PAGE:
Practice Can’t Make Islanders Perfect

The Island of Charles Wang has degraded into a second-rate operation where mediocrity would be a step in the right direction. That is why the Islanders blogosphere lit up when it was reported that the team was subjected to a two-hour practice by current head coach/whipping boy Jack Capuano.

"Does anyone here know how to play this damn game?"

With only five wins on the season and the Islanders desperately seeking offense, the coaching staff should push the team to the limit every time they take the ice. This should be the norm, but in Islanders Country it’s cause for a ticker-tape parade. Call it lack of coaching know-how, call it general malaise or just lack of skill — there is a problem with this organization from the very top to the very bottom.

What was most striking about the news of the marathon practice was the players’ reactions. Let’s just say their comments left me with the feeling that the team normally doesn’t practice very hard, if at all. With an anonymous player objecting to the “country club” atmosphere and fans receiving tweets about “optional skates,” it doesn’t take much to see that the coaching staff doesn’t take training seriously. The on-ice results are proof.

The players don’t skate nearly as fast as their opponents and never seem to win a footrace to the puck. Afraid to absorb body checks, I have seen a few players shy away from being the first one in to retrieve the puck. The battle along the boards is a key component to a winning strategy and nobody seems willing to get the job done. Outside of tough guys Zenon Konopka, Trevor Gillies and Matt Martin, the team is sorely lacking in strength, grit and backbone.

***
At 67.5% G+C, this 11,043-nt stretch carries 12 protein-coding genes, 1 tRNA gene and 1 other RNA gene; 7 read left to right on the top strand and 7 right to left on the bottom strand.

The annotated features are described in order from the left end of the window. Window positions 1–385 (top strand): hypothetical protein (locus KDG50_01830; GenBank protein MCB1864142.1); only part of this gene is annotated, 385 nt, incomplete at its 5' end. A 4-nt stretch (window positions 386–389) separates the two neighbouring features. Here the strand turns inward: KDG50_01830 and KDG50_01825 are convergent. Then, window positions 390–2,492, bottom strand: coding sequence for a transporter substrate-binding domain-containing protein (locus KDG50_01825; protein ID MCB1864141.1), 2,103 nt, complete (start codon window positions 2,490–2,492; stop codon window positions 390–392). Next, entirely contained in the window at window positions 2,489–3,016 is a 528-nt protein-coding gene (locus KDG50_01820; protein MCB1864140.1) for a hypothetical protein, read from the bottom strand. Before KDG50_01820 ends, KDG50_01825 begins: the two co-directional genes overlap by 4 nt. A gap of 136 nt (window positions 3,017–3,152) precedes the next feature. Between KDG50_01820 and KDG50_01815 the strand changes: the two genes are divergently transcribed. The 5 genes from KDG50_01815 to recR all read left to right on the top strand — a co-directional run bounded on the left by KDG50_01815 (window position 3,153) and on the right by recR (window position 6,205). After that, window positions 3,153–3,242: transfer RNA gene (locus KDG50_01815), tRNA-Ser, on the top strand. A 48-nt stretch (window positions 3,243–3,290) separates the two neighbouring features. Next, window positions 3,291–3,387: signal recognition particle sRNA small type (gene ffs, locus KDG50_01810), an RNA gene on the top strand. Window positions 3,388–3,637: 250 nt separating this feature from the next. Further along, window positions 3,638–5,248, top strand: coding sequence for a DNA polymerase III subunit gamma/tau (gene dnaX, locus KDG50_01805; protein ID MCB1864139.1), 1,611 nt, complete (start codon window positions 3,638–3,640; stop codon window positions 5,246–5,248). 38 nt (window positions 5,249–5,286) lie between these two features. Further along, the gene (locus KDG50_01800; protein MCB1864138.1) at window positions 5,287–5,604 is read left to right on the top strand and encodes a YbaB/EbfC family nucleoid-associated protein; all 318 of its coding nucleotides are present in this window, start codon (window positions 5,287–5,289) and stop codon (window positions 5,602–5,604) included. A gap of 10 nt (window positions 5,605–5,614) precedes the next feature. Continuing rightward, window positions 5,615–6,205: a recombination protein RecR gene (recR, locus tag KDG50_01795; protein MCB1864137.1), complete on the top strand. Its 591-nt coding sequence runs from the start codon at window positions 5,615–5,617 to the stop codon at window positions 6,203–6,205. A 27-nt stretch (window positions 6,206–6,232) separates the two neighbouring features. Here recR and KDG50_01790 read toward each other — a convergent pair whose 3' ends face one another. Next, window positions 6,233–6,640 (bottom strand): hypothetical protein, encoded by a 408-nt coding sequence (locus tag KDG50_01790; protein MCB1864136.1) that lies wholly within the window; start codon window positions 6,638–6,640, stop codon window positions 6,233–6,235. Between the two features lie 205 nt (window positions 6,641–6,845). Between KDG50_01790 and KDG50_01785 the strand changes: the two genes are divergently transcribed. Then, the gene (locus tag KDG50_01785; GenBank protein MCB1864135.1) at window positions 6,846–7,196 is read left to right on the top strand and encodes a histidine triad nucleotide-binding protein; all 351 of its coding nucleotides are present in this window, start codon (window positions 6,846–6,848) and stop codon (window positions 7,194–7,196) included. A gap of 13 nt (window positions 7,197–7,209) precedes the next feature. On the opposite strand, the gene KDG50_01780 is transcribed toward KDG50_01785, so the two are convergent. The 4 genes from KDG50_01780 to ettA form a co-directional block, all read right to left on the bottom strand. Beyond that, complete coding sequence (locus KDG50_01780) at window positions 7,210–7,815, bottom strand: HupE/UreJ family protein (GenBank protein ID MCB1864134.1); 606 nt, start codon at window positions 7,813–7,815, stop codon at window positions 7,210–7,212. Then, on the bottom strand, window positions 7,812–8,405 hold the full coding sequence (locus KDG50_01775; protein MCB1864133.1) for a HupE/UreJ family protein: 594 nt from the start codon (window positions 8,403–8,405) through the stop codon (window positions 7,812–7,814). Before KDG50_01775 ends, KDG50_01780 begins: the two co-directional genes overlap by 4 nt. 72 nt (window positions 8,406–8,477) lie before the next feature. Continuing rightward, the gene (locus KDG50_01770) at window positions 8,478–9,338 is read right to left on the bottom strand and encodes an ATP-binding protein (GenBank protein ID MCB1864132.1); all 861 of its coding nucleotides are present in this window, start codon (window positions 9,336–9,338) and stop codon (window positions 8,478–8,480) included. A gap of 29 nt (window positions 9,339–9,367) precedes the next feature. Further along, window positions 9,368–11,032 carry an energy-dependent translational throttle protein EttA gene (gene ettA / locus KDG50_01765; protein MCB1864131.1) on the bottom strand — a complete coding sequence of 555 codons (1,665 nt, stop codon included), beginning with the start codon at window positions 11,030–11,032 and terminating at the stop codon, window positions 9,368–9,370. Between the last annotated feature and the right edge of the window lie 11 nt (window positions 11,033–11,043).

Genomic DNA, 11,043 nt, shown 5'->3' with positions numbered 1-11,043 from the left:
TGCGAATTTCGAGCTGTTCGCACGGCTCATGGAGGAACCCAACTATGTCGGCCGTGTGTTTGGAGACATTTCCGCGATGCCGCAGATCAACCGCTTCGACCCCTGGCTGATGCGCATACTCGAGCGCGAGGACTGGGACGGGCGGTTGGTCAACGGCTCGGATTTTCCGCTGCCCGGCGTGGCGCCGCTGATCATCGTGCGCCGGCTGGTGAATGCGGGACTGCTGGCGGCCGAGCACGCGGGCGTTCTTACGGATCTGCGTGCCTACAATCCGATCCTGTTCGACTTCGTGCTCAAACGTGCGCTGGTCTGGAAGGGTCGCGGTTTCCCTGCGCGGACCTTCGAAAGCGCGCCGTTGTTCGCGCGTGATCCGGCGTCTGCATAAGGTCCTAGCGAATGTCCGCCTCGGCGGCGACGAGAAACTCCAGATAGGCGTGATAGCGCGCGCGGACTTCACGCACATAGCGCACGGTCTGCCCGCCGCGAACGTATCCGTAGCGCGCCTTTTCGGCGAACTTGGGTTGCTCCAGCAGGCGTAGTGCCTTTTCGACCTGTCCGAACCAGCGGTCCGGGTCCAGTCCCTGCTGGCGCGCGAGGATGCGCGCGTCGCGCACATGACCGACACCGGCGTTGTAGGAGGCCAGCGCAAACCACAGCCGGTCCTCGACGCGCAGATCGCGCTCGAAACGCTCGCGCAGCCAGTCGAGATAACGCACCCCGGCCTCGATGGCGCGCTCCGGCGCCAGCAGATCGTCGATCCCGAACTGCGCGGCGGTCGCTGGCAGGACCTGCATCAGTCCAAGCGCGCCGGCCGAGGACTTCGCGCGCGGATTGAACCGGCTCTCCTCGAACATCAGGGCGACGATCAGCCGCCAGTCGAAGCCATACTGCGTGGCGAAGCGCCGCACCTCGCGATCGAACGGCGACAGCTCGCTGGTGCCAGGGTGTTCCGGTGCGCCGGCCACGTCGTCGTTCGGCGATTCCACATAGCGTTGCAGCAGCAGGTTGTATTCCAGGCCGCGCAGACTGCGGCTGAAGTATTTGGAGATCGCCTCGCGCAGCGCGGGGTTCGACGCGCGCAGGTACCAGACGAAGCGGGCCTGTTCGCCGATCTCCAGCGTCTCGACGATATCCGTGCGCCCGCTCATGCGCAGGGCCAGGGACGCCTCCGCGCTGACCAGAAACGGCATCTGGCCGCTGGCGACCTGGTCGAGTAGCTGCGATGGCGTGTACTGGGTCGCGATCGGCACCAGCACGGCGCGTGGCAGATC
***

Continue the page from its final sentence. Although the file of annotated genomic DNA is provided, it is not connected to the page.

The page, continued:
The Islanders training staff needs to instill “battle mentality” with the players. When your team has as many wins as your most-hated rival’s backup goalie, two-hour skates should be the rule, not the exception.

In an interview with Newsday’s Katie Strang, defenseman Bruno Gervais sounded as if he had never been pushed by any of his coaches from pee-wee on up.

Bruno Gervais from last season -- where he belongs.

“At first, it’s hard and it kind of shocks you, but it’s good to have your cage rattled once in a while,” said the probably out-of-breath and most likely flushed Gervais.

P.A. Parenteau, whom the Islanders picked up off the Rangers’ scrap heap, did say that the team should have been pushed even harder.

“We probably deserved to practice a little longer and get our a** kicked a little bit,” he said. “We lost 17 out of 18. It’s not fun, no one’s happy about it, but we still believe we have the guys to turn this around.”

That’s the problem P.A., there is a good chance that you don’t have the guys to turn the season around. When the Islanders lost Kyle Okposo and Mark Streit to injuries in September, the script for the 2010-2011 season was written.

This team lacks hockey skills, muscle and leadership. And in the NHL if you are lacking in those key areas, you can skate for five hours per practice, and it still won’t make a difference.

Photos Courtesy of Flickr

The Hockey Writers

  • Bo

    “The battle along the boards is a key component to a winning strategy”. Wise words sir.

  • Jack

    I’d love to know which player said it’s like a country club in there. The Islanders development staff must be a joke. Everyone (including well-respected hockey professionals) are always saying we have great prospects. Well, why aren’r these guys developing and performing like prospects on other teams? This is not a recent thing either. They’ve never developed these guys properly. It was most obvious in the Milbury days when players flourished once they left the island.

    • Steve Mosco

      That’s the biggest problem with the Islanders … it’s not the mediocrity of the players, it’s the maddening mediocrity of the staff behind the scenes. And it’s been that way since the early-mid 90s.